A new documentary came out over the weekend at the South by Southwest festival that contains previously unreported video from a convenience store which if authentic and unedited has raised a lot of attention on new aspects of Michael Brown’s death at the hands of police that the public, and possibly the grand jurors, weren’t aware of. It is clear that previous video of Brown in that convenience store where he was accused of selling cigarillos and allegedly stealing cigarillos was widely distributed as we began moving for justice following his death. This new video shows some kind of engagement the day before and therefore people in that store had some knowledge of him and some sort of history with him. The image of Brown being an out-of-control thug that went and robbed the convenience store, and hours later grabbed a police gun now becomes suspect and at least reviewable. We must ask ourselves – and the Ferguson police department – why are we only learning of this new video now?
Almost immediately following Brown’s death, many argued that there was an effort to smear his character and shape the narrative in favor of the officer’s defense. This new video adds credence to that argument. Even in a worst case scenario, this footage shows he was exchanging marijuana for cigarillos and left the stuff there to come back the next day and got into an argument with the store clerks. It certainly moves into question why police were called in for a robbery, and why they were called in that day and not the day before when Brown was also in the store according to this new video? How do you paint the profile of a hostile kid reaching for a gun when none of that was demonstrated in the video the day before?
Why was Mike Brown vilified and smeared in the public eye?
Whatever happened on that second day, this video shows that it was not Brown’s pattern of behavior to be capable of reaching for a gun. If Brown didn’t reach for the officer’s gun and if the store encounter wasn’t a robbery, then the basis of self-defense goes out the window. If both convenience store videos weren’t presented to the grand jury, then the lack of indictment against the officer is questionable. If both were, then why wasn’t the public made aware of the second video? Why was Brown vilified and smeared in the public eye?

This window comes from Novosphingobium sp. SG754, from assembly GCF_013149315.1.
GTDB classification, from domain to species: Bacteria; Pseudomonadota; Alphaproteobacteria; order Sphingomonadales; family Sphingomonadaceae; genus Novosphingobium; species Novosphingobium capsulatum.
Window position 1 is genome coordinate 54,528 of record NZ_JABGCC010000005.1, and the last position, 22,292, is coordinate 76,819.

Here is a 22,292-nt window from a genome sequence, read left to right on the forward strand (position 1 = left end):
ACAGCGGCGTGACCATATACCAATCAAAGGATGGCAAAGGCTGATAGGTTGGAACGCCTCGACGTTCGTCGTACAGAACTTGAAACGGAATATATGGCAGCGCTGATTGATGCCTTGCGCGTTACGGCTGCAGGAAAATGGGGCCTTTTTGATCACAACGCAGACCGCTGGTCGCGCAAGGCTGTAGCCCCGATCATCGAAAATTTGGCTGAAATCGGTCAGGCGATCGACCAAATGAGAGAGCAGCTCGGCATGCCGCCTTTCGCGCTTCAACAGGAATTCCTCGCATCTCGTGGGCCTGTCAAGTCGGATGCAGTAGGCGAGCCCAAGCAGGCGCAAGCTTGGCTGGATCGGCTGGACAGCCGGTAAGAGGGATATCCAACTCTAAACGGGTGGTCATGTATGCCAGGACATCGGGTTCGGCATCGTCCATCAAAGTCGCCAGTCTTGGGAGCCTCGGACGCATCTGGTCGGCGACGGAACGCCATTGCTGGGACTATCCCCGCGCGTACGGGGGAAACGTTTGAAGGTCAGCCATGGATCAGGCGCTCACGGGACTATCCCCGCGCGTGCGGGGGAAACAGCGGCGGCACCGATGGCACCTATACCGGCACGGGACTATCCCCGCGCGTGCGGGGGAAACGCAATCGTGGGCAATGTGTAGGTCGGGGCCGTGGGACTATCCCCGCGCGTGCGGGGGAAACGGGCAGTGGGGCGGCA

The day young Michael Brown was killed, his grandfather called me and within 48 hours I was leading a rally in Ferguson. I later preached at his funeral and held additional unity rallies. I clearly recall how we were castigated. I remember how activist Anthony Shahid and others who started the “hands up, don’t shoot” chant were called frauds and dismissed by so many. And I vividly recount how the residents of Ferguson were ignored and demonized by those in power when they were simply raising concerns that had been festering for a long period of time.
When evidence can be manipulated, and narratives shaped, we need a neutral entity to investigate these killings and bring us the truth.
If this new video is accurate, it raises a familiar pattern: we were never given the entire truth and never told that there were holes in the police story. It is what I, National Action Network and many others have pushed back against for decades. It is why we march and continue to march and say that we cannot trust local law enforcement to police itself. With the number of police-involved killings of civilians on the rise in 2017, we must demand transparency, accountability and justice. There must be outside prosecutors and independent investigations of officer-involved deaths, and this level of change must be enforced from the top. When evidence can be manipulated, and narratives shaped to create a desired outcome, we need a neutral entity to investigate these killings and bring us the truth.
I spoke at the second anniversary of Brown’s tragic death and have continued to work with the family and stay in touch with his parents on a regular basis even though many have since moved on from the issue. I fully understand that only sustained indignation and mobilization will turn this thing around. As a student of the civil rights movement, I know that the Montgomery bus boycotts began in ’55, but it wasn’t until ’64 that people finally achieved the historic legislation of the Civil Rights Act. It took nine years to change things by law; today, we cannot go two or three or even four years and just drop a struggle.
After all, you never know when stranger fruit brings out a new issue and has a way of correcting a familiar story.